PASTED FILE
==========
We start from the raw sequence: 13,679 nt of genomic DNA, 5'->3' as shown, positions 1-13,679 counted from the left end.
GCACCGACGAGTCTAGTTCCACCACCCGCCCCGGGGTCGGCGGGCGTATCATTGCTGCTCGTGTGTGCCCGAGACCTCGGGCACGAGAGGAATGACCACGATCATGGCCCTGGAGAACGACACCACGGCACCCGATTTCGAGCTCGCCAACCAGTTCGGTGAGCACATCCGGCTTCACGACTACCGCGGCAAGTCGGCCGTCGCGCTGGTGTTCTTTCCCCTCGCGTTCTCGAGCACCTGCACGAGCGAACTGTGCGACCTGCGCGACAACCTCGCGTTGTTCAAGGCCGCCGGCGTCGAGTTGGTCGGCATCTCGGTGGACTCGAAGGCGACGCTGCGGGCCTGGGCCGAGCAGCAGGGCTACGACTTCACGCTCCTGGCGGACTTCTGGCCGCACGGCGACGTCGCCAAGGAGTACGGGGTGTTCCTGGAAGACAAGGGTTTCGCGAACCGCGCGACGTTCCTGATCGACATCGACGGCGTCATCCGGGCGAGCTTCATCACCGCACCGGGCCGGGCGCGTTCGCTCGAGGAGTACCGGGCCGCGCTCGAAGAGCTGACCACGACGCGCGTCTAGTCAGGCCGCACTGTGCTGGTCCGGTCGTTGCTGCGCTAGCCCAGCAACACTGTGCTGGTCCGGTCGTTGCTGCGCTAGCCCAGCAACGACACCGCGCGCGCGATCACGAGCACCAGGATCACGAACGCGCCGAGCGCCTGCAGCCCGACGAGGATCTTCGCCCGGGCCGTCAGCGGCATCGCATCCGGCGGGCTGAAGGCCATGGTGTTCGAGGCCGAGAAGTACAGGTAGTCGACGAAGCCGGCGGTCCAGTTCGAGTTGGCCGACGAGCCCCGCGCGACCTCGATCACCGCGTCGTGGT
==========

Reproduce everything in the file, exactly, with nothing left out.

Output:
We start from the raw sequence: 13,679 nt of genomic DNA, 5'->3' as shown, positions 1-13,679 counted from the left end.
GCACCGACGAGTCTAGTTCCACCACCCGCCCCGGGGTCGGCGGGCGTATCATTGCTGCTCGTGTGTGCCCGAGACCTCGGGCACGAGAGGAATGACCACGATCATGGCCCTGGAGAACGACACCACGGCACCCGATTTCGAGCTCGCCAACCAGTTCGGTGAGCACATCCGGCTTCACGACTACCGCGGCAAGTCGGCCGTCGCGCTGGTGTTCTTTCCCCTCGCGTTCTCGAGCACCTGCACGAGCGAACTGTGCGACCTGCGCGACAACCTCGCGTTGTTCAAGGCCGCCGGCGTCGAGTTGGTCGGCATCTCGGTGGACTCGAAGGCGACGCTGCGGGCCTGGGCCGAGCAGCAGGGCTACGACTTCACGCTCCTGGCGGACTTCTGGCCGCACGGCGACGTCGCCAAGGAGTACGGGGTGTTCCTGGAAGACAAGGGTTTCGCGAACCGCGCGACGTTCCTGATCGACATCGACGGCGTCATCCGGGCGAGCTTCATCACCGCACCGGGCCGGGCGCGTTCGCTCGAGGAGTACCGGGCCGCGCTCGAAGAGCTGACCACGACGCGCGTCTAGTCAGGCCGCACTGTGCTGGTCCGGTCGTTGCTGCGCTAGCCCAGCAACACTGTGCTGGTCCGGTCGTTGCTGCGCTAGCCCAGCAACGACACCGCGCGCGCGATCACGAGCACCAGGATCACGAACGCGCCGAGCGCCTGCAGCCCGACGAGGATCTTCGCCCGGGCCGTCAGCGGCATCGCATCCGGCGGGCTGAAGGCCATGGTGTTCGAGGCCGAGAAGTACAGGTAGTCGACGAAGCCGGCGGTCCAGTTCGAGTTGGCCGACGAGCCCCGCGCGACCTCGATCACCGCGTCGTGGT